Explosive Dynamic Super Smash Hits!
Where were you when you found out K-tel Records declared bankruptcy and shut down its U.S. music distribution subsidiary? Unless you worked for K-tel or a similar industry cranny, chances are you're hearing about it for the first time. And unless you were a pre-teen weaned on UHF reruns and the last gasp of Top 40 AM radio during the 1970s, you may not even know what K-tel was.
Until its stateside demise on March 19 (several international divisions of the company survive), K-tel was best known for jam-packed compilations of both past and present hits direct-marketed to consumers via garish, cheaply produced TV ads. Although K-tel's buffet-style MO seems quintessentially American, the company was actually founded in Winnipeg, Ontario, by Phillip Kives in 1962 before moving to Minneapolis in the early Seventies. Having cut its teeth selling items like non-stick pans on TV, K-tel released its first album, 25 Polka Greats, in 1971.
K-tel wasn't the first label to specialize in compilations. California disc jockey Art Laboe pioneered the practice of licensing material from several labels with his Oldies but Goodies series in the Sixties. Ron Popeil's Ronco (immortalized in "Weird Al" Yankovic's "Mr. Popeil") sold plenty of compilations alongside useful products like Mr. Microphone and the Record Vacuum. However, it was K-tel that truly cultivated the form into a pop culture institution ripe for parody.
During the Seventies, K-tel's marketing ploys had the same seedy appeal as a carnival barker's come-on. The pitch was fast and furious, with deftly spliced snippets of music, song titles rapidly scrolling across the screen, and an overcaffeinated announcer imploring you to order now. Some aficionados swear the ads said K-tel albums were not available in stores, even though they were -- at unhip outlets such as drug and discount stores.
You won't find a much better snapshot of pop music in the early Seventies than 1972's Believe in Music. Named for Gallery's "I Believe in Music," the album kicks off with the 1-2-3 feel-good punch of "Brandy (You're a Fine Girl)" by Looking Glass, "Beautiful Sunday" by Daniel Boone, and "Sunny Days" by Lighthouse. Throw in Donny Osmond, the O'Jays, and a few more weird obscurities like Mouth & MacNeil's "How Do You Do?" and Bulldog's "No," and you have a bass-ackwardly definitive compilation rivaled only by Nuggets.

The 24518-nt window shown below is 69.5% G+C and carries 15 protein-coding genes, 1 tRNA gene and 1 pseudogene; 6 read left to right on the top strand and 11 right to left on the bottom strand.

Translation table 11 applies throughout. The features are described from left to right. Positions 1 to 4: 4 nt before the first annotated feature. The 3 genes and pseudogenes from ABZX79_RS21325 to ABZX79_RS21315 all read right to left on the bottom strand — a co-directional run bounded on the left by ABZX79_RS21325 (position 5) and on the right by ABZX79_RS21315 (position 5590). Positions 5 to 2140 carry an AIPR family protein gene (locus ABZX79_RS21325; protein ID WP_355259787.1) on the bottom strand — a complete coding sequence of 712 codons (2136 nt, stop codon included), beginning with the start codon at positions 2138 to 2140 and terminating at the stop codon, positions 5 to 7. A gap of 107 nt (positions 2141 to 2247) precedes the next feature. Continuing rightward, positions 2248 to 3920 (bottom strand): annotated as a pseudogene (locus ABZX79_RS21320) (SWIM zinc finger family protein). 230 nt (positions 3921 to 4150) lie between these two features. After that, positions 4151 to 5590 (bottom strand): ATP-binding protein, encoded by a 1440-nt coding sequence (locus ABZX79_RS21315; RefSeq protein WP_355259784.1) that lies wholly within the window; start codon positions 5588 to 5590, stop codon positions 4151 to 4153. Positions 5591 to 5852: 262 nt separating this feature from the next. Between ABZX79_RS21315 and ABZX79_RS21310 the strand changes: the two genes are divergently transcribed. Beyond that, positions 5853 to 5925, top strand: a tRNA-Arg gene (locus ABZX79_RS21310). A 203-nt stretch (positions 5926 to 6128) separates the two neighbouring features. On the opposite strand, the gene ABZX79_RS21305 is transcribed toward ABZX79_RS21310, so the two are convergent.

Maybe K-tel butchered art for profit. But even if that were true, does it make K-tel any worse than a record company padding a marginal artist's album with filler? Though it came at the expense of artistic vision, K-tel's Seventies output was nothing if not value-driven. Where else could you get up to 25 hit songs for the low, low price of $5.98 ($7.98 for 8-track)?
That said, the sonic quality of vintage K-tel albums is truly awful. You'll find better low end on a distant AM radio station, and the flimsier-than-Dynaflex vinyl ensures quick scratches if you so much as breathe too hard on it. And no discussion of K-tel would be complete without mentioning the blinding colors and screaming fonts utilized in the subtle-as-a-meat-cleaver cover art. But, as the tired old saying goes, that's part of the charm.
"Respectable" artists such as the Beatles and the Rolling Stones never showed up on K-tel. Although Eric Clapton and the Who made appearances, Elton John was the only megastar who appeared on K-tel albums with regularity. As a result, many K-tel albums portray an alternate musical universe that seldom crosses over into the mainstream pantheon advanced by today's classic rock and oldies stations.
Robert Hull is an executive producer at Time-Life Music, a label that produces compilations of popular music direct-marketed through TV. Hull is also a founding member of cult avant-garage band the Memphis Goons (as Xavier Tarpit) and a veteran of the Lester Bangs era at Creem (as Robot Hull). For Hull, the emergence of rock as a "serious" art form systematically eliminated a wide swath of music from the discourse of so-called tastemakers.
"In the late Sixties and early Seventies, Rolling Stone created the notion of the counter-culture," Hull says. "When I was working with Lester Bangs at Creem, we countered this with the idea of the counter-counterculture. In our pantheon were the garage groups, one-hit wonders, soft pop bands, bubblegum cretins, etc., that the 'serious' writers for the RS-type rags were dismissing because they didn't follow the 'auteur' concept of the singer-songwriter model.
"So, in essence, this type of music fell out of favor because of so-called rock journalism: Rock began taking itself too seriously, even though there wasn't any real difference, in terms of motivation, between, say, Moby Grape and the Archies."
By the mid-Seventies, the serious crowd had moved on to dismissing disco. Accordingly, K-tel began releasing albums such as 1975's clarion call, Disco Mania. Although this collection emphasized downmarket disco standards like Van McCoy's "The Hustle" and Carl Douglas' "Kung Fu Fighting," Disco Mania also included tracks by KISS and Styx. Even as the rest of the world began splitting along the racial, class, and sexual-orientation lines between rock and disco, there was still room for harmony within K-tel's skinny grooves.